Thrilling movie, loved it. Also the gayest movie I’ve seen all year… and I’m not just saying that ’cause of the neckerchief. Very manly sweaty back-slapping kinda movie, and a weird subplot where our neckerchiefed hero loudly neglects his “girlfriend”. Movie also features lead characters named Mario and Luigi. That’s not adding to the gaiety, I’m just saying. Odd to see actors speaking Italian with synchronized sound.
Everyone’s stuck in this poor town and hangs out at the bar but nobody ever pays their tab. One day, an apparently rich fat man shows up and Neckerchief befriends him, then tries to start a little two-man gang to intimidate the others, when he’s not mistreating his girlfriend and his roommate. Fortunately, an oil refinery some miles away has an uncontrollable fire and they need a buncha nitro to block off the flames (fight fire with fire?). Nitro is loaded into two trucks and drivers are hired. Neckerchief gets in and helps the fat man cheat his way in… then roomie Luigi and some other guy drive the other truck. That part out of the way, the rest of the movie is a thrilling, bumpy ride.
After dude’s friends die and he gets the explosives truck to the burning oil fields, he gets WAY too happy and drives himself off a cliff. Is he happy cuz he’s now rich enough to leave town? To afford more whisky? To marry his “girlfriend” who’s waiting for him? I don’t know! I was talking to someone recently who hated this… was it Trevor & Robert? Anyhow, they’re so wrong. This kicks some ass, even if I can’t always figure out the lead characters’ behavior (hey, they’re Italian). First film ever to win both the Golden Palm (Cannes) and Golden Bear (Berlin), and has been remade twice so far.
Five years after Monsieur Verdoux, twelve after The Great Dictator, and his third-to-last movie. This would be an interesting one to read more about. Charlie plays a clown (Calvero), used to be the most famous in the country but now all washed up. Meets a ballerina on the verge of success but with suicidal tendencies. She tells of a songwriter she once fell for, but insists she’s now fallen for Calvero, wants to marry him. He says that’s ridiculous, that he’s a failing old man and she’s a lovely young woman. Interesting philosophy, since Chaplin (63) wrote + directed and the lead actress (21) was much closer in age to Chaplin’s real wife (26). Anyway, they help each other out, Calvero fades away and lets the girl do her own thing without him. Doesn’t work – she tracks him down, gets him huge sold-out final gig, after which he conveniently dies leaving her to her dark handsome composer and a future as a world-famous ballerina
Not a comedy, drama all the way, with a few funny bits. Sweet story, good looking movie, totally enjoyed it. I guess the most “personal” movie I’ve seen of his… seems more so than the Great Dictator.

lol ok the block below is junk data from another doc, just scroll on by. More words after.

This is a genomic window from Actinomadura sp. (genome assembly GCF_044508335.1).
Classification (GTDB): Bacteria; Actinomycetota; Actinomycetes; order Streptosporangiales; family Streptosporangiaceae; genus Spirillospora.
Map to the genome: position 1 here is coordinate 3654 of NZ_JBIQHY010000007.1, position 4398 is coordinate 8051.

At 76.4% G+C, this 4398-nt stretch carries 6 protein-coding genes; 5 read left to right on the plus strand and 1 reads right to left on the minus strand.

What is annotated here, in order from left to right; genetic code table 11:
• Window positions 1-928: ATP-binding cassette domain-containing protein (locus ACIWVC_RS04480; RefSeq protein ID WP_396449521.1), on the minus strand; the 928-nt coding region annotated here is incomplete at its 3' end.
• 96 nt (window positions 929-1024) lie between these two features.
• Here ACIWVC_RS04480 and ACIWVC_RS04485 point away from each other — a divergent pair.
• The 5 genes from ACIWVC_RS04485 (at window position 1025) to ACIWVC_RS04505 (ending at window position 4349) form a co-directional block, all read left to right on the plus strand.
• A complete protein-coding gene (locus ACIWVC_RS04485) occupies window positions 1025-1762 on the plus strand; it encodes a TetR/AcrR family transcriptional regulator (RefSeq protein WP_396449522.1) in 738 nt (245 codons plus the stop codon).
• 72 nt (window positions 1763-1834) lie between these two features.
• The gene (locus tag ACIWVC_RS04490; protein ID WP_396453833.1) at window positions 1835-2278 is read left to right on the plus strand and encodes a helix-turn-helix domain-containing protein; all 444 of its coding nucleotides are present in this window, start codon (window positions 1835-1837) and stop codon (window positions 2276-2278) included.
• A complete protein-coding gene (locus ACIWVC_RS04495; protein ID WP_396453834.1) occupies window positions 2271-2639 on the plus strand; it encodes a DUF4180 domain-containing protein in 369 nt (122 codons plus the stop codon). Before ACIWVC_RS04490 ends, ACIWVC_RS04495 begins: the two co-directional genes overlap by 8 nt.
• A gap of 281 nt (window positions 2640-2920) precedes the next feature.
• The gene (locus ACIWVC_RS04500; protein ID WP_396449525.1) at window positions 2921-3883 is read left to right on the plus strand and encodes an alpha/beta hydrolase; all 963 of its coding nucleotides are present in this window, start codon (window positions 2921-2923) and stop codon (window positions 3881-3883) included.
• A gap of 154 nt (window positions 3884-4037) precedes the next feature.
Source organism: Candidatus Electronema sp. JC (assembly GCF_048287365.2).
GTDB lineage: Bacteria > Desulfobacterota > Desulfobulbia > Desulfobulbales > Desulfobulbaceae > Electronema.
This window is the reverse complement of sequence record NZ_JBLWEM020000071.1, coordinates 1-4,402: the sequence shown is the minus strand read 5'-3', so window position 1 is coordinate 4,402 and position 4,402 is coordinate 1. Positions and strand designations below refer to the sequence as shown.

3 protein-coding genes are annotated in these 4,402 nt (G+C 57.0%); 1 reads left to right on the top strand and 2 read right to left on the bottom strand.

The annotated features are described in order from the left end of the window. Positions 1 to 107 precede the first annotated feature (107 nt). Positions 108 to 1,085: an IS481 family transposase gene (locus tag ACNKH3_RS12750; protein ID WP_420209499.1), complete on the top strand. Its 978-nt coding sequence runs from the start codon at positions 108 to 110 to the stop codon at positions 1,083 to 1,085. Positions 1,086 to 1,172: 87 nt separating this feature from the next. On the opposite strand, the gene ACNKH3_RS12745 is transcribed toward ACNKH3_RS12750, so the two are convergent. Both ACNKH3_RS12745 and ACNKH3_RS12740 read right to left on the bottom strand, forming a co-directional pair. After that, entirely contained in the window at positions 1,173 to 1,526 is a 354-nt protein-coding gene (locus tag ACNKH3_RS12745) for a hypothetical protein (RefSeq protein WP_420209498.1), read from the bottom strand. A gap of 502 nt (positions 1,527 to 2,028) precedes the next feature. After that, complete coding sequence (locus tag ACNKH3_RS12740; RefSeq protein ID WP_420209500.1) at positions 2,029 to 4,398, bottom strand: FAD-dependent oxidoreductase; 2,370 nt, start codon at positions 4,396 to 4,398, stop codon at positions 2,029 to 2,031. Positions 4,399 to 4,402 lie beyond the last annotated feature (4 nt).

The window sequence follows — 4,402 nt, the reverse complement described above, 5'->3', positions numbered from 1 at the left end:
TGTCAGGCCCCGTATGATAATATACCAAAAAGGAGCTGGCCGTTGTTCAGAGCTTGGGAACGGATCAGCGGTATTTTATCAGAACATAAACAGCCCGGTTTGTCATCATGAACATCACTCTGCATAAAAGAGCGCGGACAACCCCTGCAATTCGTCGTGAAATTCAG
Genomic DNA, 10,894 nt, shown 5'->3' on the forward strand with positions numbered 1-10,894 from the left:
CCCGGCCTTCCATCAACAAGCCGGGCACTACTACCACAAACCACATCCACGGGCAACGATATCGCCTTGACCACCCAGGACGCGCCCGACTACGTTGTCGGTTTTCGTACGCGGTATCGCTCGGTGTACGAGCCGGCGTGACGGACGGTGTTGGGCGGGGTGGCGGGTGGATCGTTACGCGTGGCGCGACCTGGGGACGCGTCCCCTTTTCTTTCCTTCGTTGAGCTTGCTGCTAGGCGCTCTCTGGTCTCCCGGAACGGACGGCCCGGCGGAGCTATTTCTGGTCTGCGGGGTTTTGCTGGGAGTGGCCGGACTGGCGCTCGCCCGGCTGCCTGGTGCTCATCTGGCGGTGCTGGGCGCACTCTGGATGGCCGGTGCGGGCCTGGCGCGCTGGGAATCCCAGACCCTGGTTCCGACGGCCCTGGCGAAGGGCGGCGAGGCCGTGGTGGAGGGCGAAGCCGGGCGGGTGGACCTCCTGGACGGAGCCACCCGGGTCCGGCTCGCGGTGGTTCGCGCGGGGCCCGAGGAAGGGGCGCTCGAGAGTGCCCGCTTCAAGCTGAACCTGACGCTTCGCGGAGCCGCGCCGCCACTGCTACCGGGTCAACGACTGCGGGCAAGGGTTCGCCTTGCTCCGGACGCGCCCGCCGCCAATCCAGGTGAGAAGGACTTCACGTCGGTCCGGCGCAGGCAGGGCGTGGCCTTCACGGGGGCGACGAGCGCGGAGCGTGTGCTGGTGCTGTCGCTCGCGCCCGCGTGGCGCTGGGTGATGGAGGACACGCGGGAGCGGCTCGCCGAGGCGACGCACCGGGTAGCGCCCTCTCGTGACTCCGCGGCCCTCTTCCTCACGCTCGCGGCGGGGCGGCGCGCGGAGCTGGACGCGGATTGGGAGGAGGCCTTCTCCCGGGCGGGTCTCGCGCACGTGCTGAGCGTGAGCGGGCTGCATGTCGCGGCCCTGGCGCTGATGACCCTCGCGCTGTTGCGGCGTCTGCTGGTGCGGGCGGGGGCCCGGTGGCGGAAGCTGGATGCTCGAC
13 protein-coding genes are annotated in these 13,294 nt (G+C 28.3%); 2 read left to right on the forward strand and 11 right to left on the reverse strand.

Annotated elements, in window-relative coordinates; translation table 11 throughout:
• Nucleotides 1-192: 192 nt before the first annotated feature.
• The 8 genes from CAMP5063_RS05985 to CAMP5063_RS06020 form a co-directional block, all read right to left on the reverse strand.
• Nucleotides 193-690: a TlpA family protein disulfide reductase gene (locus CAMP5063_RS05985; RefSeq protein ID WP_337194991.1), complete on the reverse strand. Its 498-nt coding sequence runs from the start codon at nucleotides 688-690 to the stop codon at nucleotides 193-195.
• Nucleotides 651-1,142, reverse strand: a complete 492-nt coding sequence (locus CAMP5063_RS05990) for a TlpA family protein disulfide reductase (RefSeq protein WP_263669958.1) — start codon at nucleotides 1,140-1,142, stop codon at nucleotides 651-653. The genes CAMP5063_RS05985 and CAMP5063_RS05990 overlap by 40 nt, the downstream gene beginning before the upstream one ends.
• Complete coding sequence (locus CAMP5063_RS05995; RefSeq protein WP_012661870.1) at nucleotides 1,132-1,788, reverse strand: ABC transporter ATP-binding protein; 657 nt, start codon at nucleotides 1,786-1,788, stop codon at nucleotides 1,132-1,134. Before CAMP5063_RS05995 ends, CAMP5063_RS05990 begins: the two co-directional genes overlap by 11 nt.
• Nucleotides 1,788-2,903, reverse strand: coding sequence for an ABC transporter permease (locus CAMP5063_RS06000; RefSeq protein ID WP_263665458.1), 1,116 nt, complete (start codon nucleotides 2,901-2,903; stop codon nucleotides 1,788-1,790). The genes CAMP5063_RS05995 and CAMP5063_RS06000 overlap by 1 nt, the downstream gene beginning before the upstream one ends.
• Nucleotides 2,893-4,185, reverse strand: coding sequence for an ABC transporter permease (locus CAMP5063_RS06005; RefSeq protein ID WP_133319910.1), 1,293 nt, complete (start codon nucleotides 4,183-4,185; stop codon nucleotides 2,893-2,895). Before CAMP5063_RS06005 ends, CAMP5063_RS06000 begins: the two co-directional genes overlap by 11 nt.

At Calvero’s final gig, he’s doing some of the same jokes he does at the beginning of the movie that get walkouts and disinterest. But at the big sold-out show, audiences are hooting their appreciation, thunderous applause, love love loving it. The jokes haven’t gotten better, but the reception has. Old star suddenly propped up by current new stars and given a benefit gig with hugely overappreciative audience, seemed to me like the crowd is applauding themselves for supporting the old man, the kind of award-show self-important applause that has more to do with being important enough to attend the Big Event and cultured enough to recognize the Famous Talent than it does the actual performance. Don’t know if that’s what Chaplin intended, but anyway, the applause made Calvero feel a whole lot better.
Buster Keaton was in it!
What I learned about life in the 50’s from watching The Day The Earth Stood Still:
Women scream and fall down when confronted with danger
In an emergency, army men ignore women entirely and let them get away.
If a spaceship lands in Washington DC, it’s okay to leave it guarded by two men and some police tape
Scientists necessarily have frizzy hair.
When you ask a US general to summon representatives from every country, the only one they’ll contact is Russia, whom they know will say “no” anyway.
Saying “klaatu barata nikto” can help in a lot of situations, not just when retrieving the book of the dead.
Even aliens believe in God. Lady: “He has the power of life and death” Klaatu: “No, that power is reserved for the almighty spirit”.
Kids say “golly” an awful lot.
The cold war was pretty serious stuff.
Aliens are well-mannered white men.
“The decision rests with you”
Skipping past twenty years, Las Hurdes, the Spanish Filmofono productions and a couple other Mexican movies… to Los Olvidados. I understood that this was one of the pre-60’s movies that Bunuel had the most control over.
Realist drama about a kid named Pedro whose mother barely loves him, if at all, and his friends, thug Jaibo and innocent Big Eyes. When there isn’t violence in a scene, there’s the threat of violence. Even Big Eyes and the little girl pick up a rock or stick and hold it up as if to bash someone’s brains out at one point, then pull back. Jaibo doesn’t pull back, killing a former friend (who supposedly sent him to jail) at the beginning. His crimes catch up with Jaibo, but Pedro’s poverty and lack of parenting and bad associations catch up with him as well.
Well-made movie. Echos of Salaam Bombay (seen a month ago) but with less positivity. Katy liked it pretty well, but watched the clock more than the screen.